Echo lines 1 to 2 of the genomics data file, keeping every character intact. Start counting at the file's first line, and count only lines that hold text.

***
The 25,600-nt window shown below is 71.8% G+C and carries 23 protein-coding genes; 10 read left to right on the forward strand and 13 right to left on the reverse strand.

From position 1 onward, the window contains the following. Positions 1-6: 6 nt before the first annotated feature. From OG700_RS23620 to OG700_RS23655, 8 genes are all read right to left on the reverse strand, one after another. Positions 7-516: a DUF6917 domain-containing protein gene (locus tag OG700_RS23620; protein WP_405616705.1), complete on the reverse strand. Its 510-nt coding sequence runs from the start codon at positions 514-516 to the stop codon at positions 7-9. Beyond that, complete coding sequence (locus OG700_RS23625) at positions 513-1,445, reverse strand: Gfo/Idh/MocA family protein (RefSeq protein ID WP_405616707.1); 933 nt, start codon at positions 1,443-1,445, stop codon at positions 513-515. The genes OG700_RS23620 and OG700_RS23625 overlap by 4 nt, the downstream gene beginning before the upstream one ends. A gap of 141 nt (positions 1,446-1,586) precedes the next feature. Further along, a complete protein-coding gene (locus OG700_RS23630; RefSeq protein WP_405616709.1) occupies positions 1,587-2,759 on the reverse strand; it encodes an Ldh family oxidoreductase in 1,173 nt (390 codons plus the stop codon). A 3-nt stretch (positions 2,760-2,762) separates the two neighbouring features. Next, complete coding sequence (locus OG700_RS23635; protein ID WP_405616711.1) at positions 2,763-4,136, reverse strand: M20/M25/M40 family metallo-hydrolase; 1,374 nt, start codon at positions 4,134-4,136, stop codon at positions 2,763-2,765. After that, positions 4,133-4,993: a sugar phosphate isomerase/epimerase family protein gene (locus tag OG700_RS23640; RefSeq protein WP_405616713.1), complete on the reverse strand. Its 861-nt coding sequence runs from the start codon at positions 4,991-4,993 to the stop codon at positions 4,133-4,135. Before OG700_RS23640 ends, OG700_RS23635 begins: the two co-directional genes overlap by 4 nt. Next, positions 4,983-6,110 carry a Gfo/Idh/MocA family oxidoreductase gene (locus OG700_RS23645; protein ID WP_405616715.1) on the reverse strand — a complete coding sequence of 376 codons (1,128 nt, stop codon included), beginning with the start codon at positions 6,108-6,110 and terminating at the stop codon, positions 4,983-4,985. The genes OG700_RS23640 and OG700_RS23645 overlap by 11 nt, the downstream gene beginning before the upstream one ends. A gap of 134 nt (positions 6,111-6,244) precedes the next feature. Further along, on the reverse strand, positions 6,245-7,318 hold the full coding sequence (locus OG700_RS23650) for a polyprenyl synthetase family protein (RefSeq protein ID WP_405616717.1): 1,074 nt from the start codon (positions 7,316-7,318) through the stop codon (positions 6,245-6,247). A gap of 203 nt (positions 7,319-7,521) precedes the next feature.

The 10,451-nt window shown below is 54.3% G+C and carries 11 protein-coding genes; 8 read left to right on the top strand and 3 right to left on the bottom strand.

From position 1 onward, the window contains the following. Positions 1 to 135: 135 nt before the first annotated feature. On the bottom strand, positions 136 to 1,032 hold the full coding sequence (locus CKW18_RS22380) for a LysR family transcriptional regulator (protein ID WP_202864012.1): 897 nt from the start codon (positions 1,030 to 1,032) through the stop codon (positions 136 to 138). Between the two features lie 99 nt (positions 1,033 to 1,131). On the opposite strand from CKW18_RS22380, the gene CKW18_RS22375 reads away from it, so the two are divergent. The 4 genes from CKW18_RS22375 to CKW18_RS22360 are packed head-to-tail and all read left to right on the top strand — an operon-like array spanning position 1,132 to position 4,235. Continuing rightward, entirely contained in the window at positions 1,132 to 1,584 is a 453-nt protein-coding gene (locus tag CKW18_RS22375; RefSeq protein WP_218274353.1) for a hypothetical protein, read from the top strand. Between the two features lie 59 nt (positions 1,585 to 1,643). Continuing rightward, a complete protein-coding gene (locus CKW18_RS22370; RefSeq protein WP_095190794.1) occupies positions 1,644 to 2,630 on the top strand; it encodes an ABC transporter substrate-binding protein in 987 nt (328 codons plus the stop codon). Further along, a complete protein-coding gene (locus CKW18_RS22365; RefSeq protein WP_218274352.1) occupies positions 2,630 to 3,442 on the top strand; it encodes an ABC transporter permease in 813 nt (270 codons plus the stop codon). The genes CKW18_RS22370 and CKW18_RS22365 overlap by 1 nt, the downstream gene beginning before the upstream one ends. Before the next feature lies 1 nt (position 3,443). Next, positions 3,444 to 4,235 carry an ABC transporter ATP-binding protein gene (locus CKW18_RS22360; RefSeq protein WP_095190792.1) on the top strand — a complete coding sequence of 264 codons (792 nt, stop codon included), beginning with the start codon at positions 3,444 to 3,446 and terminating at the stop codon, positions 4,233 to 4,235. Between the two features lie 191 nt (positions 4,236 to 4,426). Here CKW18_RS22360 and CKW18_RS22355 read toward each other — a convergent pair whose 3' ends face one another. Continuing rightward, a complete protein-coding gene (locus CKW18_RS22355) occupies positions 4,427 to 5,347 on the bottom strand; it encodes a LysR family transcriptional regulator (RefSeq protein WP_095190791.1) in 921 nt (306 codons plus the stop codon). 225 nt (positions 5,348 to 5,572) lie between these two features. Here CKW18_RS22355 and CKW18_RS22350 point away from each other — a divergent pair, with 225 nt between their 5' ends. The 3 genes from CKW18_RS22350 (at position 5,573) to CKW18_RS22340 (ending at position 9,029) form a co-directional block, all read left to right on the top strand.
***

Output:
The 25,600-nt window shown below is 71.8% G+C and carries 23 protein-coding genes; 10 read left to right on the forward strand and 13 right to left on the reverse strand.

From position 1 onward, the window contains the following. Positions 1-6: 6 nt before the first annotated feature. From OG700_RS23620 to OG700_RS23655, 8 genes are all read right to left on the reverse strand, one after another. Positions 7-516: a DUF6917 domain-containing protein gene (locus tag OG700_RS23620; protein WP_405616705.1), complete on the reverse strand. Its 510-nt coding sequence runs from the start codon at positions 514-516 to the stop codon at positions 7-9. Beyond that, complete coding sequence (locus OG700_RS23625) at positions 513-1,445, reverse strand: Gfo/Idh/MocA family protein (RefSeq protein ID WP_405616707.1); 933 nt, start codon at positions 1,443-1,445, stop codon at positions 513-515. The genes OG700_RS23620 and OG700_RS23625 overlap by 4 nt, the downstream gene beginning before the upstream one ends. A gap of 141 nt (positions 1,446-1,586) precedes the next feature. Further along, a complete protein-coding gene (locus OG700_RS23630; RefSeq protein WP_405616709.1) occupies positions 1,587-2,759 on the reverse strand; it encodes an Ldh family oxidoreductase in 1,173 nt (390 codons plus the stop codon). A 3-nt stretch (positions 2,760-2,762) separates the two neighbouring features. Next, complete coding sequence (locus OG700_RS23635; protein ID WP_405616711.1) at positions 2,763-4,136, reverse strand: M20/M25/M40 family metallo-hydrolase; 1,374 nt, start codon at positions 4,134-4,136, stop codon at positions 2,763-2,765. After that, positions 4,133-4,993: a sugar phosphate isomerase/epimerase family protein gene (locus tag OG700_RS23640; RefSeq protein WP_405616713.1), complete on the reverse strand. Its 861-nt coding sequence runs from the start codon at positions 4,991-4,993 to the stop codon at positions 4,133-4,135. Before OG700_RS23640 ends, OG700_RS23635 begins: the two co-directional genes overlap by 4 nt. Next, positions 4,983-6,110 carry a Gfo/Idh/MocA family oxidoreductase gene (locus OG700_RS23645; protein ID WP_405616715.1) on the reverse strand — a complete coding sequence of 376 codons (1,128 nt, stop codon included), beginning with the start codon at positions 6,108-6,110 and terminating at the stop codon, positions 4,983-4,985. The genes OG700_RS23640 and OG700_RS23645 overlap by 11 nt, the downstream gene beginning before the upstream one ends. A gap of 134 nt (positions 6,111-6,244) precedes the next feature. Further along, on the reverse strand, positions 6,245-7,318 hold the full coding sequence (locus OG700_RS23650) for a polyprenyl synthetase family protein (RefSeq protein ID WP_405616717.1): 1,074 nt from the start codon (positions 7,316-7,318) through the stop codon (positions 6,245-6,247). A gap of 203 nt (positions 7,319-7,521) precedes the next feature.